Candle in a jar

The tiny flame
from a candle in a glass jar
that a young girl holds up high
for the world to see
is stronger than the shouts
and middle fingers
of cowards who roar by
on the street in the night
on their way to hell.


Nothing silly about Trump, Nugent, Palin

“Silly rural Americans” are the last socially acceptable target for liberal mockery, a guy named Matt Bai tweeted today.

I’m not sure that’s true. I have liberal friends and family who openly stereotype Walmart shoppers, as just one example.

To state the obvious, those rural Americans and Walmart shoppers are all people. Humans, we all have much in common.

Still, Mr. Bai makes a good point, that taunting Trump supporters with a Beverly Hillbillies theme song parody (as @TrumpToons did so lamely) hardly persuades anyone to change their tune, or their views, or their votes for that matter.

Changing minds isn’t actually the objective of such stereotyping. It makes the would-be parodist feel good, I suppose, and gets a few laughs and likes, but it reflects badly on the perpetrator and on the “liberals” that Bai accuses. Conservatives routinely stereotype liberals, of course.

This is not to say that the people photographed with the president* aren’t themselves fair targets of criticism or parody. They are.

There’s nothing “silly” about Ted Nugent, Sarah Palin or Donald Trump. I don’t know much about Kid Rock and nothing about the other women in the photo.

Just lay off the generalizations about large groups of people. Not helpful.

When they is (are?) one person

Is there no better alternative to “they” for an individual who identifies as neither male nor female, but as non-binary? I’ve seen many alternatives but am not persuaded that any of them are better.

This has come up a a few times recently in my little corner of the world. The most recent example was in this NPR story about someone who “is no longer legally male or female and prefers the pronoun ‘they’.”

It’s confusing to use they in a sentence when referring to one person. Small issue, maybe, but it’s the only thing that bugs me about the story.

Well, OK, it’s not the only thing.

Far, far worse and infinitely more distressing is the hate that burbles up from the depths when stories like these come to light. I briefly thought about disconnecting from social media, or at least trying harder to avoid the vile, toxic comments that are so common in the world’s dark online underbelly.

I sometimes envy a good friend who no longer watches the news and has no social media presence or interest. I suppose part of the reason is that he is a lawyer, a former prosecutor who now defends the accused. I imagine he’s had more than his fill of exposure to the uglier side of humanity.

It’s hard for me to imagine disconnecting to that extent as a writer. So far, I’m unable to turn away. Maybe it’s because of my education and experience as a journalist, or some character flaw that makes me inordinately curious about the evil among us.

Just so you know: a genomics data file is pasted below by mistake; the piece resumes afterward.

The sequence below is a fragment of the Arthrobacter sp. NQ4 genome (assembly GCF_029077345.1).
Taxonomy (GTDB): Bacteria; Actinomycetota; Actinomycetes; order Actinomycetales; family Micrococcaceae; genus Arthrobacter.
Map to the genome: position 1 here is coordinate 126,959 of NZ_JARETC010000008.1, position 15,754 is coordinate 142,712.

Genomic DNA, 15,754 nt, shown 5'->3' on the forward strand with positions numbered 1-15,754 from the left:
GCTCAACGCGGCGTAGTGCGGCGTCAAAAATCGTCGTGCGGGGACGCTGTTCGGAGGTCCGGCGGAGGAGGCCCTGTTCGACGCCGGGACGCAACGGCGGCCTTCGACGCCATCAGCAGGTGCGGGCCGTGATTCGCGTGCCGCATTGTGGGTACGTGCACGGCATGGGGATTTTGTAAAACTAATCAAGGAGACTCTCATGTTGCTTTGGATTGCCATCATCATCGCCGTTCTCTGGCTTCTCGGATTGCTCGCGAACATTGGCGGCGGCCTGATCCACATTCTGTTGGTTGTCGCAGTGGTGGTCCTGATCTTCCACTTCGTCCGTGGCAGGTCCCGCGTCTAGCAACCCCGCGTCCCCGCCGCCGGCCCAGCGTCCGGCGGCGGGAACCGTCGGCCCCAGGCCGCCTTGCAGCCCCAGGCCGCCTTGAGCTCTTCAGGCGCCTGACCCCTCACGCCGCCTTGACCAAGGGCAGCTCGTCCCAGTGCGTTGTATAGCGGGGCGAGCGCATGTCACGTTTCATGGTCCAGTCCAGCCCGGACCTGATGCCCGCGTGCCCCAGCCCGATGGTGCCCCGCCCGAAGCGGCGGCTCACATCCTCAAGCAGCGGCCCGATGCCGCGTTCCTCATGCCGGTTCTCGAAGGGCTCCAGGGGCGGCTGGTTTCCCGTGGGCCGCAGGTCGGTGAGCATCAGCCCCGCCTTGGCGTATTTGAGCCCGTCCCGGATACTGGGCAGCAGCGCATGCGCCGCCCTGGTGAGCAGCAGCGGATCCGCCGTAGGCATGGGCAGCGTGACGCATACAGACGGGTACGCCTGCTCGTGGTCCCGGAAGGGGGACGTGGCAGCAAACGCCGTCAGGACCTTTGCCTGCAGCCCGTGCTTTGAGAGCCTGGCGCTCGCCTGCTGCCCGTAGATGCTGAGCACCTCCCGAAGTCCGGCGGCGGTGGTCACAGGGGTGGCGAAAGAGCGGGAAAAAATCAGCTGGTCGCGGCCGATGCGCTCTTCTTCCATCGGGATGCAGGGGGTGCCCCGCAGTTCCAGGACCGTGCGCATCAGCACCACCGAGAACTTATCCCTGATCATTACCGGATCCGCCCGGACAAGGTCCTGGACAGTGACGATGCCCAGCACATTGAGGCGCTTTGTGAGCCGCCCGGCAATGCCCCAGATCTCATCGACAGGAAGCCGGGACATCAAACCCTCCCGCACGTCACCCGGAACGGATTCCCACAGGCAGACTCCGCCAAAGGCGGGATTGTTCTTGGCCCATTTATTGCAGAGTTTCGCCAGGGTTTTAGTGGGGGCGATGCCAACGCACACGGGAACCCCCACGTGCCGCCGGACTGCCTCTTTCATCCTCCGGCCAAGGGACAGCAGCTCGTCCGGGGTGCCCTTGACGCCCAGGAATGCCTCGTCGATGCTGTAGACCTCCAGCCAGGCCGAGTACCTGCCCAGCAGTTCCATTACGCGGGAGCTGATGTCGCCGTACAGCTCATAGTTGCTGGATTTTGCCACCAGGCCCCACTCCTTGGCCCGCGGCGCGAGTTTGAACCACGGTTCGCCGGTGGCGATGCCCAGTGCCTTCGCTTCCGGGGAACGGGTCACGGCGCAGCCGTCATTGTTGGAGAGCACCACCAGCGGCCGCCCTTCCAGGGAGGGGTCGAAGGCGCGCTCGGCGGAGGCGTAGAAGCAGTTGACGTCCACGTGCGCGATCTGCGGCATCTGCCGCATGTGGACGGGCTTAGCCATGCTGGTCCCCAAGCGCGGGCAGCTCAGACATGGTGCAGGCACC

When “they” is among a person’s preferred pronouns (mine are he/him/his, BTW), I try to respect that, as difficult as it might make construction of a clear sentence.

The slimy creatures that spew hatred from greasy keyboards and incite others to commit violence against people who are different?

It is important to know that those people exist, but they deserve respect from no one.


The real definition of insanity

Don’t ever tell me that doing the same thing over and over and expecting different results is the definition of insanity.

That is both trite and untrue.

I looked it up:

Definition of insanity

Doing the same thing over and over and expecting different results is more like the definition of playing Powerball.

On jerking white knees and intellectual laziness

Those people are too easily offended. They like being victims. Whiny millennials. Redneck morons. Liberal idiots.

Many of us white guys react to ideas these days the way a healthy knee jerks when tapped with a reflex hammer: completely without thought.

keys 009Our reaction often is to dismiss the voices of those whose life experiences don’t mirror our own. Why? Because it is easy, and because thinking requires effort. We are prone to intellectual laziness.

It takes no thought to reflexively discount what we don’t understand. We can simply type out a slur or roll our eyes and shake our heads and go on our way.

We can read something like #BlackLivesMatter and take it personally because we’re not black. The easy thing is to lash out defensively, insisting that #AllLivesMatter, because of course they do.

In doing the easy thing, though, we miss the point entirely. We miss the message those other voices carry. We fail to understand that acknowledging the importance of their lives doesn’t diminish our own.

It takes some effort to ask questions like:

Why are those other people angry?

What is the problem?

What the hell is a microaggression?

Why do I have to worry about every damn thing I say?

Even asking such questions means admitting that someone has gotten our attention and that maybe their voices raise legitimate issues. The questions alone can make us uncomfortable and the answers, if we make the effort to look for them, are not always easy to understand.

We have a choice.

We can make the effort to hear and understand, or we can admit that we really don’t care.